The Ninth Circuit has dismissed a NEPA challenge to the approval of the Honolulu Rail Transit Project, rejecting claims that agencies unreasonably restricted the Project’s purpose and need and failed to consider all reasonable alternatives. v. FTA, No. 13-15277 (9th Cir., 2014)

Nearly a decade ago, the City of Honolulu, along with the Federal Transit Administration and the U.S. Department of Transportation, embarked on a project to address Honolulu’s severe traffic congestion. In 2005, the FTA published a notice of intent to prepare an Environmental Impact Statement under NEPA, and an alternatives analysis required by the DOT’s funding program for transit service in Oahu. The City prepared the alternatives analysis and eliminated certain alternatives from consideration through the analysis’ review process. The two federal agencies subsequently approved the EIS.

Plaintiffs, a consortium of interest groups and individuals opposing the project, challenged the agencies’ actions under NEPA and other federal statutes. On appeal, Plaintiffs made two claims under NEPA. First, they argued that the agencies violated NEPA by unreasonably restricting the project’s purpose and need. The court found no basis for this claim: the statement of purpose and need was reasonable because it did not foreclose all alternatives and because it was shaped by federal legislative purposes.It was broad enough to allow the agency to assess various routing options and technologies for a high-capacity, high-speed transit project, and hence was sufficient under NEPA.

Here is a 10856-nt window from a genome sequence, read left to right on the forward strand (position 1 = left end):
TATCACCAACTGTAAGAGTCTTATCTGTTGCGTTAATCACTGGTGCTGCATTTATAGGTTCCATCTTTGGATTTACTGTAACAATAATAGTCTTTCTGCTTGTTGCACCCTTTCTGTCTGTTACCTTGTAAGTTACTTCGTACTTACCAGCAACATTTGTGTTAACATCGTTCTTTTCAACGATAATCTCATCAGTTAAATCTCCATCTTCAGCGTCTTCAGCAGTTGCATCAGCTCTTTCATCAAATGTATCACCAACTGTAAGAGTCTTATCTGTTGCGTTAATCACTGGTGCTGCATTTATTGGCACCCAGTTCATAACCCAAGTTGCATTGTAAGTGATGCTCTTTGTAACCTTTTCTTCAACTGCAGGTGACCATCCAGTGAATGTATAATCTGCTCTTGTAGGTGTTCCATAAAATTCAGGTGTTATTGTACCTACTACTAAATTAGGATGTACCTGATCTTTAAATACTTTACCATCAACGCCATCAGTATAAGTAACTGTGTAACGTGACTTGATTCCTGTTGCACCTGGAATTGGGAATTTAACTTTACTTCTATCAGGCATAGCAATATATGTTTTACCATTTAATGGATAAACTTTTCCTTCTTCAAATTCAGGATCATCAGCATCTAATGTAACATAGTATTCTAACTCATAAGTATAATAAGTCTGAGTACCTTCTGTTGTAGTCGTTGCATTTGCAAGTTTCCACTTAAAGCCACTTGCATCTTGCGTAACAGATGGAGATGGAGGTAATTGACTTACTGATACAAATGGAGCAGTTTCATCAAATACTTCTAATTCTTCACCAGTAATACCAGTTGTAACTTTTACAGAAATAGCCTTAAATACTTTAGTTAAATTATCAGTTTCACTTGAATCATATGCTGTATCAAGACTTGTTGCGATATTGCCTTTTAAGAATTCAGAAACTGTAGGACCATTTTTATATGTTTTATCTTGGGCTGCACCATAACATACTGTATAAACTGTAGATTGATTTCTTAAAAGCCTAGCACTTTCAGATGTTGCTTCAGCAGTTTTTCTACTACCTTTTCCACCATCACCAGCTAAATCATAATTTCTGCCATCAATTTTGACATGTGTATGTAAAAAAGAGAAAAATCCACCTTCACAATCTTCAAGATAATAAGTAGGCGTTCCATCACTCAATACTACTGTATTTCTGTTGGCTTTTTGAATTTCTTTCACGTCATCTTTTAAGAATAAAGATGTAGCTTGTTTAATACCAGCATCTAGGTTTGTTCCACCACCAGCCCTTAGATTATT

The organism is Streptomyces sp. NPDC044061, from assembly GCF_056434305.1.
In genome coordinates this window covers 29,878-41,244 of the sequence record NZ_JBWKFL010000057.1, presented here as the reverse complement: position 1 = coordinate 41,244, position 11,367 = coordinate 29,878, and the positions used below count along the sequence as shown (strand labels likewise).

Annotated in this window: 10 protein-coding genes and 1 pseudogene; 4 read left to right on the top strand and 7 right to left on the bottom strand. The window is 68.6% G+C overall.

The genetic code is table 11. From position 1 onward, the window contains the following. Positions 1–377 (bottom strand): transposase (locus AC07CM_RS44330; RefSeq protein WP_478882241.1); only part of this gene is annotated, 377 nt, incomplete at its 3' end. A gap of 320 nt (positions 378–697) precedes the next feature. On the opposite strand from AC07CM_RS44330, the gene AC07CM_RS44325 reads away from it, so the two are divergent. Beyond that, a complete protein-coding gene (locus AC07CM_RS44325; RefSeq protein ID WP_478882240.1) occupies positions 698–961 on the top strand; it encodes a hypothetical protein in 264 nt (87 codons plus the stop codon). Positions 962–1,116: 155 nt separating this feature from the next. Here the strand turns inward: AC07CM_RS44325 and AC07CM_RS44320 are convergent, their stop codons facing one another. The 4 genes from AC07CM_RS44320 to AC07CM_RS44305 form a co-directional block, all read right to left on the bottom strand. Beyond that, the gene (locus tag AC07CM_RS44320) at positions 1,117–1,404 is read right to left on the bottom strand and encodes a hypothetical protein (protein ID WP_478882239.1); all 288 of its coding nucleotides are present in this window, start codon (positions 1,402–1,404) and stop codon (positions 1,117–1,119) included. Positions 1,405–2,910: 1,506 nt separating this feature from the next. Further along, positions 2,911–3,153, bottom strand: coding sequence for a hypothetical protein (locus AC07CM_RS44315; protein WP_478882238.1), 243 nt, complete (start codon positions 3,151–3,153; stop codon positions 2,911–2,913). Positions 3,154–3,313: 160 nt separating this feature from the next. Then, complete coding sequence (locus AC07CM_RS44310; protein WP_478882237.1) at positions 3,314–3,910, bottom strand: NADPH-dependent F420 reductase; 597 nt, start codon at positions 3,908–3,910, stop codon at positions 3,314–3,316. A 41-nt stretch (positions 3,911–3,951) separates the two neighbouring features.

Plaintiffs’ other NEPA claim was that the agencies did not consider alternatives that had earlier been ruled out in the alternatives analysis conducted by the City. Plaintiffs contended that the EIS improperly relied on this process to exclude certain alternatives such as the light rail and high-occupancy vehicle lanes from detailed consideration. However, the court held that an agency does not violate NEPA by refusing to discuss alternatives already considered in prior studies conducted at the state level, as long the federal lead agency furnished guidance upon and independently evaluated the state document, and the analysis was conducted with public review and a reasonable opportunity to comment. These conditions were satisfied in this case, and hence the agencies did not violate NEPA by failing to discuss alternatives rejected in the state process.